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FDA Electromagnetic Compatibility Guidance Covers Investigational Devices

The FDA has released a final guidance for electromagnetic compatibility (EMC) for medical devices, a policy that applies to PMA, 510(k), and de novo devices. However, the scope of the guidance also covers investigational devices, suggesting that these products may have to demonstrate EMC compatibility even when the final design is still under consideration.

The new EMC final guidance replaces a guidance that went into force in 2016, while the draft version of this latest edition was released in November 2020. The guidance does not apply to in vitro diagnostics until June 2023, but is already applicable to all other device products, although the guidance does not specifically mention combination products with a device component. A number of products that are regulated by the FDA’s Center for Biologics Evaluation and Research also fall within the scope of the guidance.

The guidance acknowledges that it may not be practicable to evaluate the EMC of an investigational device with the use of consensus standards. In this instance, the manufacturer may make use of alternative approaches, such as ad hoc standards, to demonstrate compatibility, but any such approaches to a demonstration of EMC in an investigational device should be justified and documented.

The FDA made reference to a number of relatively novel potential sources of EM interference, such as cellular 5G transmissions, as a potential source of concern. Because electrocautery devices are infrequently encountered, device manufacturers may not be aware of a need to account for these and other rarely encountered devices as sources of EM. These and other potential sources of interference should be factored into risk management activities, the guidance stated.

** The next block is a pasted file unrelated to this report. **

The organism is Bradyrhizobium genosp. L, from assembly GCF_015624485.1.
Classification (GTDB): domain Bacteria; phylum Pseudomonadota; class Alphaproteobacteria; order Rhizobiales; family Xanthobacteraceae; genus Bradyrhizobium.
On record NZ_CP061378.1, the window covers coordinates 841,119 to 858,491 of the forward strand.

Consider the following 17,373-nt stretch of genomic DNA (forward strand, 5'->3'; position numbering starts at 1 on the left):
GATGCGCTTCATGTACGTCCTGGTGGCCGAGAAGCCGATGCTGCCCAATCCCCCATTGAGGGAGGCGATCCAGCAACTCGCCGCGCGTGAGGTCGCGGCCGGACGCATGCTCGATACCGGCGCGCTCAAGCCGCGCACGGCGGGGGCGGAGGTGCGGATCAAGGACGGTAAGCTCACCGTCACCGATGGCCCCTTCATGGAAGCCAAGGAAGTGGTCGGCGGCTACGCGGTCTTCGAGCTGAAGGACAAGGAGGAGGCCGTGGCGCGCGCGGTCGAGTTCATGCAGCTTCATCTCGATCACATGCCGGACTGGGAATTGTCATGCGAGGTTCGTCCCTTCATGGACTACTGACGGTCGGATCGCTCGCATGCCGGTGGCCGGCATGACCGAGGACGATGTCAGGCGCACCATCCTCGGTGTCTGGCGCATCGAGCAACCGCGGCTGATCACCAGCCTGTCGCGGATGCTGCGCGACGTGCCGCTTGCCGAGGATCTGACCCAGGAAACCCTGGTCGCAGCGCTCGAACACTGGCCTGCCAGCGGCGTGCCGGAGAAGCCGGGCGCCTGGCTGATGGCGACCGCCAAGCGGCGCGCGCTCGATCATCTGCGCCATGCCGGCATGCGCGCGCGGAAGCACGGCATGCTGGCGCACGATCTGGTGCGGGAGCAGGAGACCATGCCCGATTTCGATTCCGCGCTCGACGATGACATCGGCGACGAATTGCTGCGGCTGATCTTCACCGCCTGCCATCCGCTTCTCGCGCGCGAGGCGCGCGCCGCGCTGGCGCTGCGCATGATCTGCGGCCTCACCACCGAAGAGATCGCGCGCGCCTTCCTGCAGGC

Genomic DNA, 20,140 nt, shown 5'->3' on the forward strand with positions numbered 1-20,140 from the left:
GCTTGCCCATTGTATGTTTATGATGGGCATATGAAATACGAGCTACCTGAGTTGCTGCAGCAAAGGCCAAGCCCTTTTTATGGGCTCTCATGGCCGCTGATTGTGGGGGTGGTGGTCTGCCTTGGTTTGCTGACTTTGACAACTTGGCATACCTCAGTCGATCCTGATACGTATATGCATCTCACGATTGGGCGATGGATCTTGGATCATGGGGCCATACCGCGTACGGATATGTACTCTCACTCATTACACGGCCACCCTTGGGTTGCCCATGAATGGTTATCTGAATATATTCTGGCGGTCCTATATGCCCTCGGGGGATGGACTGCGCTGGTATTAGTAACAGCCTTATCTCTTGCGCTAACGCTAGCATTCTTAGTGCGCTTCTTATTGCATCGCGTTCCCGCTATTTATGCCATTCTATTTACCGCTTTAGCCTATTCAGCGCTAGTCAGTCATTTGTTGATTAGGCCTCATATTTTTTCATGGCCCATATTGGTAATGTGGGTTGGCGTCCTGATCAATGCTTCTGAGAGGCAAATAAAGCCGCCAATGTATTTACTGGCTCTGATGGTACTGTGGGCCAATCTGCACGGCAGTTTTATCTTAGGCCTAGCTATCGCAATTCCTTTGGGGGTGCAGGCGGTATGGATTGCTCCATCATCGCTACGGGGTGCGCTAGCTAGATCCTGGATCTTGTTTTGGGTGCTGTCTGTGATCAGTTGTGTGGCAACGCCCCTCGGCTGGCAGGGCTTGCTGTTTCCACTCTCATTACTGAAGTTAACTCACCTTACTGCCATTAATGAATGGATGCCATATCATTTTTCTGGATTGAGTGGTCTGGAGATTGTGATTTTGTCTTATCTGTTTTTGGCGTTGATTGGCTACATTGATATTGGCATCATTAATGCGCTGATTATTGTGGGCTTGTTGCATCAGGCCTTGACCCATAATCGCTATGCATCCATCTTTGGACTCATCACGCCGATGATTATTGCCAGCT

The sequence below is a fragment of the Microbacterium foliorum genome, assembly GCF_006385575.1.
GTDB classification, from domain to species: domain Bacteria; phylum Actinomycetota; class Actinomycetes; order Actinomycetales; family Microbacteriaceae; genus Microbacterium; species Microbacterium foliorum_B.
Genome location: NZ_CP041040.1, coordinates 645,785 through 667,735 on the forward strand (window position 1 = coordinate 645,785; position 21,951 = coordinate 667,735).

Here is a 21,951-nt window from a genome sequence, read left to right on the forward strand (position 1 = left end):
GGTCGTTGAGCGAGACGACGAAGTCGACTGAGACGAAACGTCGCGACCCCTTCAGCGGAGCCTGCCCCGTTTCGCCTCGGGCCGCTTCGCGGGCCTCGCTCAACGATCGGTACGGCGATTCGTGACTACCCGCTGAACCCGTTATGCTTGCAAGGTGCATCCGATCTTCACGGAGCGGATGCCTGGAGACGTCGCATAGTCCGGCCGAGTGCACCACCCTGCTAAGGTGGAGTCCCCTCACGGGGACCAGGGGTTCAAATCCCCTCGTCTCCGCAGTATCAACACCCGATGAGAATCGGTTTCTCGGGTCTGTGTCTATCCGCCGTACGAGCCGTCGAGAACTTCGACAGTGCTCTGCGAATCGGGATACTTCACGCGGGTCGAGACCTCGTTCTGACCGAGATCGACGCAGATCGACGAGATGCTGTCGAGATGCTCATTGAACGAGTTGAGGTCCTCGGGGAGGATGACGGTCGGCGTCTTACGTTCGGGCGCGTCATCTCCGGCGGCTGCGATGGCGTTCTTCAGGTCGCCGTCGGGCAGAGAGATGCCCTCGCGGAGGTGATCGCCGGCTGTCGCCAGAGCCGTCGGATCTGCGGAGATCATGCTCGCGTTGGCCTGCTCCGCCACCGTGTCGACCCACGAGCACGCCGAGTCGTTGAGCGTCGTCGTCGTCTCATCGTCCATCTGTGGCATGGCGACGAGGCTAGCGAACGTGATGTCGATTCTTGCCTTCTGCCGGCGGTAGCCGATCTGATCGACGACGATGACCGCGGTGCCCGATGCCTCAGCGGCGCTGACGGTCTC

The FDA defined EMC as the ability to function safely and effectively in its intended electromagnetic (EM) environment, which entails a demonstration of immunity to EM disturbances without introducing another set of disturbances that affect other medical devices or equipment. However, this may require a different type of testing depending on the environment of intended use. The guidance lists the healthcare facility environment, the home healthcare environment and the special environment as each presenting a more or less unique set of considerations for demonstrating EMC.

The guidance includes the operation of magnetic resonance imaging (MRI) systems as an example of a special environment rather than as an example of a healthcare facility environment. In this instance, the distinction revolves around the use of high energy magnetic and/or electrical fields, such as would be the case with short-wave therapy equipment.

Of some interest for the FDA are devices that employ electricity to perform their function, including active implanted medical devices and devices that rely on sensors to perform the indicated function. However, the process of determining a device’s EMC pass/fail criteria is somewhat dependent on several factors, such as whether the device is a component of a larger device or is a device with electronic components that may be subject to EM interference.

Another point of consideration is whether the device is likely to be exposed to continuous sources of EM interference rather than intermittent or occasional exposures. A recovery time may be permitted when the environment of use seems to suggest non-continuous sources of interference, but a device that may encounter a continuous source of interference may have to demonstrate the ability to continue functioning despite the interference.

A sponsor or manufacturer may make changes to an existing device design in order to create compatibility, which should be documented in the device’s record. The FDA indicated that EMC testing might not be required after making such changes to a device, but said that the manufacturer should be able to justify a decision to not conduct additional EMC testing. Any such changes should also be evaluated for any potential impact on considerations such as biocompatibility, sterility, and the potential to interfere with the operation of any embedded software.

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